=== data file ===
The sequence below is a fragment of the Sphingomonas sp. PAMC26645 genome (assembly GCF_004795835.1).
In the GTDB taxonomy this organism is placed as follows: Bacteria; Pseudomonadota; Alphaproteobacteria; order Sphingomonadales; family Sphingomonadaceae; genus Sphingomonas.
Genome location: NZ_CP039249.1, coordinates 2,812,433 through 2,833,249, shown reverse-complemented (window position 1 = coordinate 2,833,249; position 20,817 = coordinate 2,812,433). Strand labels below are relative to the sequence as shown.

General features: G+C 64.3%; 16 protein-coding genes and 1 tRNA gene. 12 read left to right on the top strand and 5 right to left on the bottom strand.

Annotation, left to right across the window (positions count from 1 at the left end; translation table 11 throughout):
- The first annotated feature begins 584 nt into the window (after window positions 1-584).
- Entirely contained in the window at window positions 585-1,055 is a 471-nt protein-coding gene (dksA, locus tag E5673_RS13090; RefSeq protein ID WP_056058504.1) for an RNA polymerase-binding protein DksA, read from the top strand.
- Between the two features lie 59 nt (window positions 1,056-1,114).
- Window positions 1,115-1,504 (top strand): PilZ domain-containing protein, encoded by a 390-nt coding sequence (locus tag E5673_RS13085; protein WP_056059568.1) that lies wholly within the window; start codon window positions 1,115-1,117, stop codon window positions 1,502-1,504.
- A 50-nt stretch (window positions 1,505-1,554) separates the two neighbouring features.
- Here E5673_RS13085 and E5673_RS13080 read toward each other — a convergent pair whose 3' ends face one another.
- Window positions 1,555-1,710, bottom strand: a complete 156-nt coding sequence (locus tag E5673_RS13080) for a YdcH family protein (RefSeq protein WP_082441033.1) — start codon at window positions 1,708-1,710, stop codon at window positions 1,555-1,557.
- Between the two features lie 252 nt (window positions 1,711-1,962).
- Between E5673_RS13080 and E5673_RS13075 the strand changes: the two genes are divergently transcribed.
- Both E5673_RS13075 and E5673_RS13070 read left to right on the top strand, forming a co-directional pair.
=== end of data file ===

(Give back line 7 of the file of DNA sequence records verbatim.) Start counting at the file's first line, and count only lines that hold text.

- Entirely contained in the window at window positions 585-1,055 is a 471-nt protein-coding gene (dksA, locus tag E5673_RS13090; RefSeq protein ID WP_056058504.1) for an RNA polymerase-binding protein DksA, read from the top strand.